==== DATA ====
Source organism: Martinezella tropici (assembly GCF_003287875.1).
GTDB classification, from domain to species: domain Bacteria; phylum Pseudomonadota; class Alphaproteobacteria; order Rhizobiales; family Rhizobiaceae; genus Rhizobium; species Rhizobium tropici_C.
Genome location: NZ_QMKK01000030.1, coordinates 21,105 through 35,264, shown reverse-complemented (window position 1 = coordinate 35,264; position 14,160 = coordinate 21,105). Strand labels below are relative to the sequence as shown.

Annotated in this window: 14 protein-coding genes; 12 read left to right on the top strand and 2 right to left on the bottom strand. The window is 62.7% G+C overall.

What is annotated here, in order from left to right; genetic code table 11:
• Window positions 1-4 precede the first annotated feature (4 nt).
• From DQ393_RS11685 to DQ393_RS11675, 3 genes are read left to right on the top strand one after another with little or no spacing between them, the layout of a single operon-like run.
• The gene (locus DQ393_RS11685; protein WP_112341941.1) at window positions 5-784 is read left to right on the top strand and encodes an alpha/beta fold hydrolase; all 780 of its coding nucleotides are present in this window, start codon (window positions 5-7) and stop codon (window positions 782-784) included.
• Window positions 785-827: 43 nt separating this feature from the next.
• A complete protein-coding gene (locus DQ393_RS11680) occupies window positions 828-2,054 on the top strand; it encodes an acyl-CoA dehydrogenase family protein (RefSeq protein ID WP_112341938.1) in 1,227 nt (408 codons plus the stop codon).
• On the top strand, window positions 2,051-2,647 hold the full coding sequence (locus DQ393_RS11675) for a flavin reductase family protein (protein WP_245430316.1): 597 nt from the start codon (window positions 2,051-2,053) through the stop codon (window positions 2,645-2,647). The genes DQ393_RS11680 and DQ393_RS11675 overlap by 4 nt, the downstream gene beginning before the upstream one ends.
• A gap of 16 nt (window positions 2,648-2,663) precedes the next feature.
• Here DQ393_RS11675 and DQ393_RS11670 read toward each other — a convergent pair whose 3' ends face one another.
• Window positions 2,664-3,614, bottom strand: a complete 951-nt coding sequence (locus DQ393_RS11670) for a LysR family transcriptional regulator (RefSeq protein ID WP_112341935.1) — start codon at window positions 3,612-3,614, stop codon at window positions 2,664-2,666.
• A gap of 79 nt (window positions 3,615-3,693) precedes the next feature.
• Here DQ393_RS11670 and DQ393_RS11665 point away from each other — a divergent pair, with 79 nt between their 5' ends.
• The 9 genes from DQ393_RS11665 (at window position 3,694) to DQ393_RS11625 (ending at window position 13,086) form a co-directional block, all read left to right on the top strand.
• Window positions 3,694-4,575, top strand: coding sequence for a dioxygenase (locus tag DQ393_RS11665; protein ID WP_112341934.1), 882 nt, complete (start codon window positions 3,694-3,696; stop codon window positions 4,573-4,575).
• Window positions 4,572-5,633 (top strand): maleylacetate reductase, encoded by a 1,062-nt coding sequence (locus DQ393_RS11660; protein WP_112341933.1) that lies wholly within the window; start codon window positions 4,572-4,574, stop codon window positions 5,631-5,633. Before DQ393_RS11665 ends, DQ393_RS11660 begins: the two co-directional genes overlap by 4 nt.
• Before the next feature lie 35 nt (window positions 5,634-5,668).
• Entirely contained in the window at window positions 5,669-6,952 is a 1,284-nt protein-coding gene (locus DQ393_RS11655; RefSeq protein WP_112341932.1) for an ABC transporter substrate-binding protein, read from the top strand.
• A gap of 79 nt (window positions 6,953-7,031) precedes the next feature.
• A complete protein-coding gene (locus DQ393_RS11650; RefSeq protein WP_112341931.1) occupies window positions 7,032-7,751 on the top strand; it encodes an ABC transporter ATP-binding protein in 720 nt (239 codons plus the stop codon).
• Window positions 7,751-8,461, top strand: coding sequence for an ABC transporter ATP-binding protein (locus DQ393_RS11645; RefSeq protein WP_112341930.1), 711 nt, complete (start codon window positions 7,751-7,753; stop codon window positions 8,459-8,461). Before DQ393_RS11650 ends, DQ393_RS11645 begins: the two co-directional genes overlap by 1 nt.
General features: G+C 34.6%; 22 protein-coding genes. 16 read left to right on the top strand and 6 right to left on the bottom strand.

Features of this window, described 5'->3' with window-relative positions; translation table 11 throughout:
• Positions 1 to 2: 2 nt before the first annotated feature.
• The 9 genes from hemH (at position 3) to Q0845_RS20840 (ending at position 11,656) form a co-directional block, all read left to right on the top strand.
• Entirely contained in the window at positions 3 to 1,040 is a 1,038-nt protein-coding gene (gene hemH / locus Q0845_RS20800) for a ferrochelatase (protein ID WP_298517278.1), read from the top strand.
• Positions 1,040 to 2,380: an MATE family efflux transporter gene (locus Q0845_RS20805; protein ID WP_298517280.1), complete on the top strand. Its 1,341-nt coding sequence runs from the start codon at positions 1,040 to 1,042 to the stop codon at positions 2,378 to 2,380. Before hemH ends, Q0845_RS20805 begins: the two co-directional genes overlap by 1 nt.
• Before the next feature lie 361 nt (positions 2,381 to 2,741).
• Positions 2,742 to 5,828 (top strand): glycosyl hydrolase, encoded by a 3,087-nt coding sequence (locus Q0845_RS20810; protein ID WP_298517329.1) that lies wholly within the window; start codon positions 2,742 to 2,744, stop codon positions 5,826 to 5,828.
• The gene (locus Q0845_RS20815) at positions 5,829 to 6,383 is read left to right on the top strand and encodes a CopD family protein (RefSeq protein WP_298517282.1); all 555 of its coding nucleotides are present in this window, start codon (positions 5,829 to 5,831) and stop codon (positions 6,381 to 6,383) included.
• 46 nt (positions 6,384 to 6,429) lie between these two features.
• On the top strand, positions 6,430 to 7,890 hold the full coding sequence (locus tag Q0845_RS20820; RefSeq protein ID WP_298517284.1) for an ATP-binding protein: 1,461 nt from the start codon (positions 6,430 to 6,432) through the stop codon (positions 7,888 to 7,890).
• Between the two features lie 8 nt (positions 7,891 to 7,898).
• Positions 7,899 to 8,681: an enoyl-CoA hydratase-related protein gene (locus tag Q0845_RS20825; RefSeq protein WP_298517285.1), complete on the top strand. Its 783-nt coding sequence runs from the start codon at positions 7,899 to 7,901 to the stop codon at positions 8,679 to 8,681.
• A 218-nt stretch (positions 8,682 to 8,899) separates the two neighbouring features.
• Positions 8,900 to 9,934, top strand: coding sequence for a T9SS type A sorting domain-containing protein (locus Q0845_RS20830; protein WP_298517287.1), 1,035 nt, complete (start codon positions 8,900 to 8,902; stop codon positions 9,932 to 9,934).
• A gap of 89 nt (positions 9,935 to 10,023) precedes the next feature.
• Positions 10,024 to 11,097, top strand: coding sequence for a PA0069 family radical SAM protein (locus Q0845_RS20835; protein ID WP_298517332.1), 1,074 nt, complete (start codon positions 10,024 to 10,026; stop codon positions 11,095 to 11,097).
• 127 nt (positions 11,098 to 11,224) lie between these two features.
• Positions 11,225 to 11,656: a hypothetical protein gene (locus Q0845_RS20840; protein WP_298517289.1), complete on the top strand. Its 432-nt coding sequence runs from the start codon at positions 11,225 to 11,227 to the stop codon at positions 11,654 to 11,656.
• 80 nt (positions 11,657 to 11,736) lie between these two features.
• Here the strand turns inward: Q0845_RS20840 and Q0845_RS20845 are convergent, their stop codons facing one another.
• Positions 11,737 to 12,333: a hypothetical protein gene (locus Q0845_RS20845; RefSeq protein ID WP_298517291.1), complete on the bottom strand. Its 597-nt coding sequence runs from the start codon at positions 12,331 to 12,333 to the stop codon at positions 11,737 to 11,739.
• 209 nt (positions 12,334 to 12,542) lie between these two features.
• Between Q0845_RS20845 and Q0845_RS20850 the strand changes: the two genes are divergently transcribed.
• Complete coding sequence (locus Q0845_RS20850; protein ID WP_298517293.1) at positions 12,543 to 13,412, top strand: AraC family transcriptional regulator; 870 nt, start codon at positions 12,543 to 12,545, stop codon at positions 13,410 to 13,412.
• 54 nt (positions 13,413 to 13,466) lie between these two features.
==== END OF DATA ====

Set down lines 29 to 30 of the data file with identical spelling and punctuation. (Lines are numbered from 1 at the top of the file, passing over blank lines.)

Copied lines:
• Entirely contained in the window at positions 3 to 1,040 is a 1,038-nt protein-coding gene (gene hemH / locus Q0845_RS20800) for a ferrochelatase (protein ID WP_298517278.1), read from the top strand.
• Positions 1,040 to 2,380: an MATE family efflux transporter gene (locus Q0845_RS20805; protein ID WP_298517280.1), complete on the top strand. Its 1,341-nt coding sequence runs from the start codon at positions 1,040 to 1,042 to the stop codon at positions 2,378 to 2,380. Before hemH ends, Q0845_RS20805 begins: the two co-directional genes overlap by 1 nt.